An important thing to consider is that performing a reorganise table isn’t a safe operation unless we’re doing it in conjunction with add nodes. The reason is that we increase the memory size during the reorganise operation. For add node this is ok since the memory allocated is in new nodes that had no data previously. If we run out of memory during the reorganise operation we will roll back the change. This is not the most well tested part of RonDB. So one should ensure that there is sufficient amount of memory to perform the reorganise operation. Again reorganise operations in conjunction with add node are safe in this respect.
There are a few things that can only be done as offline operations. For the most part these things should be avoided. It is necessary to set a configuration variable in the MySQL server to even allow those operations. The reason is that it is necessary to be aware of that an offline operation is invoked.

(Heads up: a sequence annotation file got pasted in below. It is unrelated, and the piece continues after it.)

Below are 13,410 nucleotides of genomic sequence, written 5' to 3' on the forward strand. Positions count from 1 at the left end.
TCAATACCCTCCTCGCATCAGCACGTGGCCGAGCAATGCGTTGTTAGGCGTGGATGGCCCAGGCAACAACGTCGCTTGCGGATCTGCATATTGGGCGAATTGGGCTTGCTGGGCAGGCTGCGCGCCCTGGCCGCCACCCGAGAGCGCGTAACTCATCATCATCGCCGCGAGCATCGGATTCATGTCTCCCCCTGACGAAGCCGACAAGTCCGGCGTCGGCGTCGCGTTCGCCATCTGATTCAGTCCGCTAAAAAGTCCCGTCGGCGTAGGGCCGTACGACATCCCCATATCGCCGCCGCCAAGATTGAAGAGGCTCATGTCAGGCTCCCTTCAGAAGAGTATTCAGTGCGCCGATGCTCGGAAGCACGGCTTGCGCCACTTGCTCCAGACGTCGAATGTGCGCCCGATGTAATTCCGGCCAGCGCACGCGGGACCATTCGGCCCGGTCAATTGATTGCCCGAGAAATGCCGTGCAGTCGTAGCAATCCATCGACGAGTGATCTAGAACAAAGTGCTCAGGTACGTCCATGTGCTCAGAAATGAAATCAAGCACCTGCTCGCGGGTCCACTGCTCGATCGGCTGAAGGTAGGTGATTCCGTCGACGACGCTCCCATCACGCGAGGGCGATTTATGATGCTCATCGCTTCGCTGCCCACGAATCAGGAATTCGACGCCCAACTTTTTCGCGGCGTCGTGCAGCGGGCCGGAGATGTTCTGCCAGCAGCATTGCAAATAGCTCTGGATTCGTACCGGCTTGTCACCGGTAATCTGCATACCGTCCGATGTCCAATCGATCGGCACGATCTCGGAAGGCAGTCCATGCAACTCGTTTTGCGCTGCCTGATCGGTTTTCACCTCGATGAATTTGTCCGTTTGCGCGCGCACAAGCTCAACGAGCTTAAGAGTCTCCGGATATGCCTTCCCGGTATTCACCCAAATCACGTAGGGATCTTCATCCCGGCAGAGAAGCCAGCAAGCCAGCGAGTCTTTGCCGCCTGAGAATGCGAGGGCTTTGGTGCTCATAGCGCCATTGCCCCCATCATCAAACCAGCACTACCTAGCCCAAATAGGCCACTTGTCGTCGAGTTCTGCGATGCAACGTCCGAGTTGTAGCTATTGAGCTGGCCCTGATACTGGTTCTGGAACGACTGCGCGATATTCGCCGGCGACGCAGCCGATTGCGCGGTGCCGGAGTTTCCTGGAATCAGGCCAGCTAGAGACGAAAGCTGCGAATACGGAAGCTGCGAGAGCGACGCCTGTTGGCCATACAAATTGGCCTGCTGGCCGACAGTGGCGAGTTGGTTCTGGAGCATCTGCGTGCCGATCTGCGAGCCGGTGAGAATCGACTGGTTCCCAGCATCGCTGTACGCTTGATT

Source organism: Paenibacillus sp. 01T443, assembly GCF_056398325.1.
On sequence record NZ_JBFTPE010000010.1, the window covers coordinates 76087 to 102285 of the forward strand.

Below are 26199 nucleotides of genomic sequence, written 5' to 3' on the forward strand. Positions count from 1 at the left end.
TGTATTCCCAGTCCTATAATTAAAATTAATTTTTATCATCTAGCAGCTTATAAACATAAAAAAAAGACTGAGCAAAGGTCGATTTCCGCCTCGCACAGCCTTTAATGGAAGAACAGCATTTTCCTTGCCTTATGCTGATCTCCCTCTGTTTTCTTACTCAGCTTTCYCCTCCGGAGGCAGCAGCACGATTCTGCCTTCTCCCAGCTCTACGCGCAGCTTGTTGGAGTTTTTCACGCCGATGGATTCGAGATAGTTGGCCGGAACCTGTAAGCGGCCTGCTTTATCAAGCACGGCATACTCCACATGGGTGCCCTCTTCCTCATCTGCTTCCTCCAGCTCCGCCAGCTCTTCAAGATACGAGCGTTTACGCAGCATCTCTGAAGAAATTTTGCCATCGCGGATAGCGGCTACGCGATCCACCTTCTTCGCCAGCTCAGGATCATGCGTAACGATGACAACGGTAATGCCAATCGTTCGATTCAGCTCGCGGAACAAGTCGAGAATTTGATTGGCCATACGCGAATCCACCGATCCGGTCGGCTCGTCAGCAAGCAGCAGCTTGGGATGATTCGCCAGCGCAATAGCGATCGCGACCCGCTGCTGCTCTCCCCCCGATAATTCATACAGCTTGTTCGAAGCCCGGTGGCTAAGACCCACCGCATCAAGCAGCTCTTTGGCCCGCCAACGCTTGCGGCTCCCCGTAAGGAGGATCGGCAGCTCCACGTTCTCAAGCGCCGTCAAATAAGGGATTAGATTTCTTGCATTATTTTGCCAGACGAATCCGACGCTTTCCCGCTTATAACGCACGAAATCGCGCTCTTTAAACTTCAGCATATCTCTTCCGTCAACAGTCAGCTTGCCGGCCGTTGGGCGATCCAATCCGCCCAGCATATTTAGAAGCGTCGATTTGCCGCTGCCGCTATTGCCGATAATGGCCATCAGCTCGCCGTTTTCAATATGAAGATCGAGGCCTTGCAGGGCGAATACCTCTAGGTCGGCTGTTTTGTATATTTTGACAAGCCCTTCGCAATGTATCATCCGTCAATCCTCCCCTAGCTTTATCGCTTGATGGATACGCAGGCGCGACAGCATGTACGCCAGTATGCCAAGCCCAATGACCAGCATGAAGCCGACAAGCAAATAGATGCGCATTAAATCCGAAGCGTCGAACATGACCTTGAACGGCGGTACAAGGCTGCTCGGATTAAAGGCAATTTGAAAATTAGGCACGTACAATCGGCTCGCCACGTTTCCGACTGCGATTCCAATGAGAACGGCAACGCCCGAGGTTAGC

An offline operation requires some careful considerations. In RonDB we don’t support locking a table in the entire cluster. The only safe method to use offline operations is to ensure that we have entered a special single user mode. If you are able to control all access to the cluster you can ensure that the table isn’t updated. If you only access from MySQL servers you can use
LOCK TABLES table_name READ;
This needs to be entered in all MySQL servers in the cluster in that case.
Single User Mode#
From the RonDB management client there is a command to enter single user
mode. This is primarily intended for safe use of
statements that use the copy algorithm.
The command is